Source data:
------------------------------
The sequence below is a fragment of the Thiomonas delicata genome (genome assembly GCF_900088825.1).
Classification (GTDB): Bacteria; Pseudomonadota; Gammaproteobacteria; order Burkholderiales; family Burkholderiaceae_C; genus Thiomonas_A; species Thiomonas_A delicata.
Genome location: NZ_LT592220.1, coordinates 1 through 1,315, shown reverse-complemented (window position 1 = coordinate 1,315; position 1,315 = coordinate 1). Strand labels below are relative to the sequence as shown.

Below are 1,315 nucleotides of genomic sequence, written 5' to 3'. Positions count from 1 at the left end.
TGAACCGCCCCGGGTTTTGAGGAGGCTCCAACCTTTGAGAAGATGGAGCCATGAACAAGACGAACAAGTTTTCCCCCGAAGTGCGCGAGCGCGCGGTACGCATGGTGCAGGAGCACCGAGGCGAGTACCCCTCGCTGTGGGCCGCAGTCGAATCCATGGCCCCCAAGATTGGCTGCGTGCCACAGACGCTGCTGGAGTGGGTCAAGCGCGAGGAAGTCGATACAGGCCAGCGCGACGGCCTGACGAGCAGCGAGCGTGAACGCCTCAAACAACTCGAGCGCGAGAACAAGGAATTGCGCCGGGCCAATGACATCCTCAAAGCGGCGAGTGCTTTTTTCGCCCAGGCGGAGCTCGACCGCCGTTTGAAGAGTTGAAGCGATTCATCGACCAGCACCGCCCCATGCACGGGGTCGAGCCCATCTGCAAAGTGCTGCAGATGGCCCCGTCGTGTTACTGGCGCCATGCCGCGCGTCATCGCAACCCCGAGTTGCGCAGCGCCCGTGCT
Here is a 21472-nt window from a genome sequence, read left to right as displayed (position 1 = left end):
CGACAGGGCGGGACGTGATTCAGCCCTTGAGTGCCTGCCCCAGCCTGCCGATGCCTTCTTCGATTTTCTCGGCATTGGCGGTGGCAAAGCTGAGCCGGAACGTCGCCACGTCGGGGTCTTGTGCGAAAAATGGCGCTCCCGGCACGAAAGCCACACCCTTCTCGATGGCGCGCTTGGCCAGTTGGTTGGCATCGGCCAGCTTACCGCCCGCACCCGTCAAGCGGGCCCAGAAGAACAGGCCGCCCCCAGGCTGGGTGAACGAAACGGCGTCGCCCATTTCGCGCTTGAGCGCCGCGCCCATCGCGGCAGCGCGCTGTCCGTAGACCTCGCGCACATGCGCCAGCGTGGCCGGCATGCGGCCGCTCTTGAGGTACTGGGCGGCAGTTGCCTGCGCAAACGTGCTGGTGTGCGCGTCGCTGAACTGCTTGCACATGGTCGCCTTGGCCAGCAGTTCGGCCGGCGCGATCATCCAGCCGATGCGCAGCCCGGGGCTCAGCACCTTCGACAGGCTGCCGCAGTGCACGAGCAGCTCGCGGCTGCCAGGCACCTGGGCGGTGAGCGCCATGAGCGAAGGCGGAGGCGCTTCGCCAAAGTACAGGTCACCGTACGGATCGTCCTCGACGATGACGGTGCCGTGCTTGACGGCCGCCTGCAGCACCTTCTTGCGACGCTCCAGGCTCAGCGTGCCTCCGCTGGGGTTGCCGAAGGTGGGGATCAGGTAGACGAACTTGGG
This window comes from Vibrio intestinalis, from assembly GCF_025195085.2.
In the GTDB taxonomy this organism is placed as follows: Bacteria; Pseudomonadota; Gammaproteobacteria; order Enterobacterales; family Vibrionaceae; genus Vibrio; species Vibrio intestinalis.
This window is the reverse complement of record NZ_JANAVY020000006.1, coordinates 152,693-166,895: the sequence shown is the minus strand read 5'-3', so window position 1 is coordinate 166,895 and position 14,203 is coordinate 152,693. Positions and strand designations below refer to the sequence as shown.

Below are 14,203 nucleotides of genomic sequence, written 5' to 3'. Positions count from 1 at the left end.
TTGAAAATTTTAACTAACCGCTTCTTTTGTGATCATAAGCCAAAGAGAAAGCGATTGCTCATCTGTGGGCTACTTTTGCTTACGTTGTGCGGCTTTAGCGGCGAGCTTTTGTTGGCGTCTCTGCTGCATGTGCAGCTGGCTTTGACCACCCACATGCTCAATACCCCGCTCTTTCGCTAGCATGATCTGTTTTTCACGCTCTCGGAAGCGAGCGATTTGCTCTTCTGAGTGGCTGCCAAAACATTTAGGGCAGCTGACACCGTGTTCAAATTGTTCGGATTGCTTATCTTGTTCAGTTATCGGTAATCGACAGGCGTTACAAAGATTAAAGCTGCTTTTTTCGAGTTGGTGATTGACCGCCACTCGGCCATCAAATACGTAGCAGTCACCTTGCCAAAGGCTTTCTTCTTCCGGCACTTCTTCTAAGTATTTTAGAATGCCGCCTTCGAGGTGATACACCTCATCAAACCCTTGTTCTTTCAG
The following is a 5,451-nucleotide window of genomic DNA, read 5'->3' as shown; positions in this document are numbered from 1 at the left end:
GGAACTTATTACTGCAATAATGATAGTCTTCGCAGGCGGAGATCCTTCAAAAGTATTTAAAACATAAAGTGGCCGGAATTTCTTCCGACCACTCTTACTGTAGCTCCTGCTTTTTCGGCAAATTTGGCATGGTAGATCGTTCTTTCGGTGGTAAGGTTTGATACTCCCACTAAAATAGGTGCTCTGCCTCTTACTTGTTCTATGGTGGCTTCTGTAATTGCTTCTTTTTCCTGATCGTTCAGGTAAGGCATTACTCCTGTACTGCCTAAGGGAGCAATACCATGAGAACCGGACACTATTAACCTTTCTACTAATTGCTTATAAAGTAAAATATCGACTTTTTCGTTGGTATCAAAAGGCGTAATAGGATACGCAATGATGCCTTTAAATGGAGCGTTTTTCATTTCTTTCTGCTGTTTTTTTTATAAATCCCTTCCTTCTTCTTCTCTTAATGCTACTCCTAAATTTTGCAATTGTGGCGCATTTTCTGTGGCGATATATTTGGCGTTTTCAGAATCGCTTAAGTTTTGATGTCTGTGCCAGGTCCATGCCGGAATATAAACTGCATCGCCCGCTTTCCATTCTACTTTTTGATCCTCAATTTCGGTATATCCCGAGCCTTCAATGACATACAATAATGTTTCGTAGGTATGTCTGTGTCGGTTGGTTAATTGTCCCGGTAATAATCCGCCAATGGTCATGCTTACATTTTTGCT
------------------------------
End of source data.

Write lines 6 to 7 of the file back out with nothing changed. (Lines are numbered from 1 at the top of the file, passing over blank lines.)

Here is a 21472-nt window from a genome sequence, read left to right as displayed (position 1 = left end):
CGACAGGGCGGGACGTGATTCAGCCCTTGAGTGCCTGCCCCAGCCTGCCGATGCCTTCTTCGATTTTCTCGGCATTGGCGGTGGCAAAGCTGAGCCGGAACGTCGCCACGTCGGGGTCTTGTGCGAAAAATGGCGCTCCCGGCACGAAAGCCACACCCTTCTCGATGGCGCGCTTGGCCAGTTGGTTGGCATCGGCCAGCTTACCGCCCGCACCCGTCAAGCGGGCCCAGAAGAACAGGCCGCCCCCAGGCTGGGTGAACGAAACGGCGTCGCCCATTTCGCGCTTGAGCGCCGCGCCCATCGCGGCAGCGCGCTGTCCGTAGACCTCGCGCACATGCGCCAGCGTGGCCGGCATGCGGCCGCTCTTGAGGTACTGGGCGGCAGTTGCCTGCGCAAACGTGCTGGTGTGCGCGTCGCTGAACTGCTTGCACATGGTCGCCTTGGCCAGCAGTTCGGCCGGCGCGATCATCCAGCCGATGCGCAGCCCGGGGCTCAGCACCTTCGACAGGCTGCCGCAGTGCACGAGCAGCTCGCGGCTGCCAGGCACCTGGGCGGTGAGCGCCATGAGCGAAGGCGGAGGCGCTTCGCCAAAGTACAGGTCACCGTACGGATCGTCCTCGACGATGACGGTGCCGTGCTTGACGGCCGCCTGCAGCACCTTCTTGCGACGCTCCAGGCTCAGCGTGCCTCCGCTGGGGTTGCCGAAGGTGGGGATCAGGTAGACGAACTTGGG